Running your own business gives you a measure of freedom. You can set your own hours, control your income, and when you need to take time off you don?t have to consult with an employer. But while there are certainly positive aspects of being your own boss, you also have to deal with other issues ? deadbeat clients who refuse to pay.
Regardless of how well you manage your business, you may deal with a non-paying client from time to time. Not only do you lose money, but also time. And depending on the size of the amount due, a non-paying client can set you back financially.
This is frustrating to say the least, but there are ways to reduce your chances of getting stiffed on a job.
1. Choose your clients carefully.?
Understandably, you may be desperate for work. But if you accept any and all clients, you may set yourself up for disappointment. Get to know potential clients before you take on new assignments. A brief five-minute or 10-minute conversation about the project can help you decide whether the project is worth your time, and it?s usually enough time to gauge whether you feel comfortable working with the client, and whether you think he or she is among the clients who refuse to pay. Don?t be afraid to request references from potential clients, and always follow your instinct. If you have a bad feeling about a particular person, think long and hard before taking them on as a client.
2. Get payment in advance.?
If this is a client?s first time working with a freelancer, or if you learn that a client has a history of paying invoices late, request advance payment for any projects. This approach might not set well with some potential clients, but it?s the best way to protect yourself from those who may stiff you. To put clients at ease, let them know that this is your policy for the first few months or until you?ve established a relationship. After that, you?ll consider switching to an invoice system. You can also meet your clients halfway and require only 50% upfront.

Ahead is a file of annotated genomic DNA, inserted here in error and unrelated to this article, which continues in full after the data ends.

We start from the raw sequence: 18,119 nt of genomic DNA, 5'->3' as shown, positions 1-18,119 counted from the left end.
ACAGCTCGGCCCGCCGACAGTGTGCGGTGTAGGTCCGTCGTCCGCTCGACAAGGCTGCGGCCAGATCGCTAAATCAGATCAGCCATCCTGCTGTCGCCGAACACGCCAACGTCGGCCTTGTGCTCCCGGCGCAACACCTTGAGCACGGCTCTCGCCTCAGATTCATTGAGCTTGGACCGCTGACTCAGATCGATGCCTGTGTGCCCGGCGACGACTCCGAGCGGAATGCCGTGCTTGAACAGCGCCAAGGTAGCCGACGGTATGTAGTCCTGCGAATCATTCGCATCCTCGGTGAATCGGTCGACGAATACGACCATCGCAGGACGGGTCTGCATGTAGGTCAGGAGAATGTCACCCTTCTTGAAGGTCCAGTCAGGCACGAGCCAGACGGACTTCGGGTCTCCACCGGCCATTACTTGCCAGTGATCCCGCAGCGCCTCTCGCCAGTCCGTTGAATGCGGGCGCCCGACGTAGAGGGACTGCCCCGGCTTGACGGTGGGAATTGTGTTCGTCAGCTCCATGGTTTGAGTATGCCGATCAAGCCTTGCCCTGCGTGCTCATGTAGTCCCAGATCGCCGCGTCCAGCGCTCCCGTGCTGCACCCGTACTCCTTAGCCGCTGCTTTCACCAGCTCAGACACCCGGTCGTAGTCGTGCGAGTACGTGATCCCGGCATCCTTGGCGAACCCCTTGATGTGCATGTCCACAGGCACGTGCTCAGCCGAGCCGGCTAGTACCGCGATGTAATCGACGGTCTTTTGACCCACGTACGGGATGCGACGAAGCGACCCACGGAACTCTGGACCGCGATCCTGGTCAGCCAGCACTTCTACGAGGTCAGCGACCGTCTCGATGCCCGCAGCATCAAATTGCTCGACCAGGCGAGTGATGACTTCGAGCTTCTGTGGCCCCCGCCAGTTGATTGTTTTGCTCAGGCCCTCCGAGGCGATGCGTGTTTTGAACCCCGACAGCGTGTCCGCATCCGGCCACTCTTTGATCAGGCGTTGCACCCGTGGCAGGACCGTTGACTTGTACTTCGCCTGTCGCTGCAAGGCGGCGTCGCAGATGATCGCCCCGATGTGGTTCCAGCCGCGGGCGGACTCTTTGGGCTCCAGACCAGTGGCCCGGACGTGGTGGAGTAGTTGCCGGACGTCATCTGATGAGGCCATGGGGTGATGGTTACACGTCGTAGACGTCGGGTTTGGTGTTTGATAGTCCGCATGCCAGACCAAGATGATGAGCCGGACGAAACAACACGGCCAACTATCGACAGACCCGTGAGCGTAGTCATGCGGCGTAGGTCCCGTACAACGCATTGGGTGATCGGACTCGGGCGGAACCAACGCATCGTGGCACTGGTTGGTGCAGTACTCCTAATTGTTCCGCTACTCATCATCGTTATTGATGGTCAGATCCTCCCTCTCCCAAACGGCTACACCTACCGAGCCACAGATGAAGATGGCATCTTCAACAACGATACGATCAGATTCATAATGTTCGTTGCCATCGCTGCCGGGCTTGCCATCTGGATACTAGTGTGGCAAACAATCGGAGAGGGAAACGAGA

3. Create a contract.?
Don?t rely on a handshake when doing business with clients. Some people develop amnesia when it?s convenient for them. Without a written agreement, the client may decide not to pay, or pay when he?s good and ready. Even if the client eventually pays, the payment may be less than the agreed amount, or it may arrive weeks or months past the invoice due date.
4. Go the collection route.?
Some large clients will take advantage of smaller businesses. Don?t let the client have the upper hand. There are several cost-effective ways to get a client to pay up. Many small business owners have good results working with debt recovery services like Cavalry Portfolio Services. Hounding clients for payment is time consuming and frustrating. Let a professional handle this aspect of your business while you focus on running your company. Besides, a letter from a collection agency might carry more weight.
Don?t let a handful of non-paying clients affect your cash flow. Learn how to recognize non-payers and slow-players, and use the resources available to get your money.
6 thoughts on “Tips to Deal With Clients Who Refuse To Pay”
Good post. I have had some problems with clients not paying. It gets very aggravating.
Yeah. I once ended up stiffed for about $2,000 of work. 🙁 I’ve learned a lot since then.
Nice post Miranda! I’ve heard a lot of people using online platforms for contractual based work (like Elance). Have you had any experience with such sites, and if so, what are your thoughts? Do the site owners take a commission for introducing the two parties? Is it worth it? It sure can be stressful having to ‘trust’ someone to pay you, so maybe these kind of sites are worth it to ensure a credible reputation for those you are working for, or hiring.
I HATE freelancing bidding sites. While there is a little more security when it comes to these sites, basically you are lowballing yourself. You compete against people who will write a 500-word post for $2.50 or $5. Then the marketplace site takes its cut. I did two jobs that way. To me, the security isn’t worth it. I’d rather take my chances and get paid closer to what I feel I’m worth.
Great tips Miranda! We’ve had to deal with this a bit, but thankfully not for a whole lot of money. After getting burned the first time we learned very quickly to have a contract and to be very clear with expectations up front. That generally makes things much smoother.
It’s amazing what having something in writing can do! On big projects, I also like to have a portion of the payment up front.